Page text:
On track to outperform its 20% Kyoto reduction target for 2020, the EU could go further, said Louisa Casson at think tank E3G. But the Commission has “tried to pre-emptively clamp down on ways to raise ambition” with other member states.
Tussles with Russia over Ukraine, Greece’s possible exit from the Eurozone and a protracted migrant crisis capture headlines. Sometimes these work with the climate agenda – energy efficiency is part of the plan for cutting reliance on Russian gas – but they can distract from it.
And Brussels is under assault from dissenting countries that feel queasy with the concept of “ever-growing union”. Eurosceptic parties made gains in recent British and Austrian elections.
“Inevitably there is limited time and mental space for European leaders to focus on climate change right now,” said Michael Jacobs, advisor to the Global Commission on the Economy and Climate.
“But that’s OK: it doesn’t need leaders’ attention till the autumn, and I have no doubt that it will get it then. For now, discussions remain at a technical level.”
As for outward diplomacy, the EU has been rather sidelined by the increasingly cosy relationship between the US and China.
It needs to “pony up” on issues that matter to its allies, said Casson. It has “failed to engage meaningfully” on finance and adaptation to the increasing threat of weather extremes and sea level rise – key concerns for the developing world, she said.
Updating the concept of “common but differentiated responsibility”, a tenet of the UN climate process, to reflect changed political realities is core for the EU negotiating team.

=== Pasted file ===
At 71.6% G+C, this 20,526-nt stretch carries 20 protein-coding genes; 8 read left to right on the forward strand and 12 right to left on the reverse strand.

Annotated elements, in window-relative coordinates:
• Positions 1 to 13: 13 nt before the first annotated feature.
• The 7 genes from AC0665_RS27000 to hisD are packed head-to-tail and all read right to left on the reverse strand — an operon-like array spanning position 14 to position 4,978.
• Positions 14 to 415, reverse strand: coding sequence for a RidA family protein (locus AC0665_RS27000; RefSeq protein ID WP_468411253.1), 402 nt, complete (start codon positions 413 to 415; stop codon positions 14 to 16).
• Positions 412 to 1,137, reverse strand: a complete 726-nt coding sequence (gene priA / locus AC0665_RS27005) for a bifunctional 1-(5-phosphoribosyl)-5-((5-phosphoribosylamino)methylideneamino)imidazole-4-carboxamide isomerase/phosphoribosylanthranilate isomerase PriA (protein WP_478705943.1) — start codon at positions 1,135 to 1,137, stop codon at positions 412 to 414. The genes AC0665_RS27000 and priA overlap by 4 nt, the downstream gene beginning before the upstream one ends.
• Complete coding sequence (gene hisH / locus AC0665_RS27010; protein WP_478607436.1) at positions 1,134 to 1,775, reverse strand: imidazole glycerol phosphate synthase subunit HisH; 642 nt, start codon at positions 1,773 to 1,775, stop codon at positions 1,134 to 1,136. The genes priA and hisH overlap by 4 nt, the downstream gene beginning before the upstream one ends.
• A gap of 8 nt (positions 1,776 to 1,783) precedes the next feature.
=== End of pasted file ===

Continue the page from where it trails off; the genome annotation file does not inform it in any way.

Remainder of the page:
According to rules drawn in 1992, the world’s 43 top industrialised countries are solely responsible for emissions cuts. Of those 34 OECD members have to finance green projects in poor countries.
That’s outdated. China has come from being the globe’s sixth emitter to overtake the United States as its first. Emissions per capita have jumped to 7.2 tonnes of CO2 a year, leapfrogging the EU average of 6.8.
China now makes up over a quarter of global emissions; the EU is now a tenth. The Asian country should peak its emissions before 2030, but other emerging economies like India will continue to pump more carbon.
Plus poorer countries can afford resilience-building projects more now. Foreign direct investment and remittances have surpassed overseas development aid. China is bankrolling investments in Africa and Latin America.
“There’s no logic to stay with annex and non-annex countries,” Canete told RTCC. “Some areas of China have a larger gross national product than some EU member states.”
Knocking down the firewall will be hard, all the same. Poor countries want to see something in return if they are to accept some responsibility for curbing their emissions.
The international community has promised to mobilise US$100 billion a year by 2020 for projects to shield the poor from the worst impacts of climate change and help green their development.
EU chiefs say they are doing their bit, pointing to €9.5 billion (US$10.6bn) of climate finance in 2013, out of a total US$35-50 billion of public money from developed countries. Member states have pledged another €4.7 billion to the Green Climate Fund.
But there must be a pipeline of viable projects, without writing a “blank cheque”, a source said.
As for the EU’s fixation on a legally binding treaty, that crosses one of the US “red lines”.
Given Republicans’ fierce opposition to a climate deal, the US will only commit to what president Barack Obama can deliver without going through Congress.
Some elements of the deal could have legal force, but it will be hard to hold countries to their carbon-cutting targets.
There is also resistance from countries like China to strict monitoring of emissions performance, a priority for the EU.
Even if Paris fails to deliver against the 2C goal, if it can get all countries on board with this economy-transforming agenda, it will be a diplomatic triumph.
The UN process is a “complex exercise,” said Canete, and “we mustn’t get bogged down in the wording.”
So determined is he to strike a deal, the commissioner and head of EU delegation will go into overtime if he has to.
“If there are three more days of work let’s have it… If I need another week I will keep on negotiating.”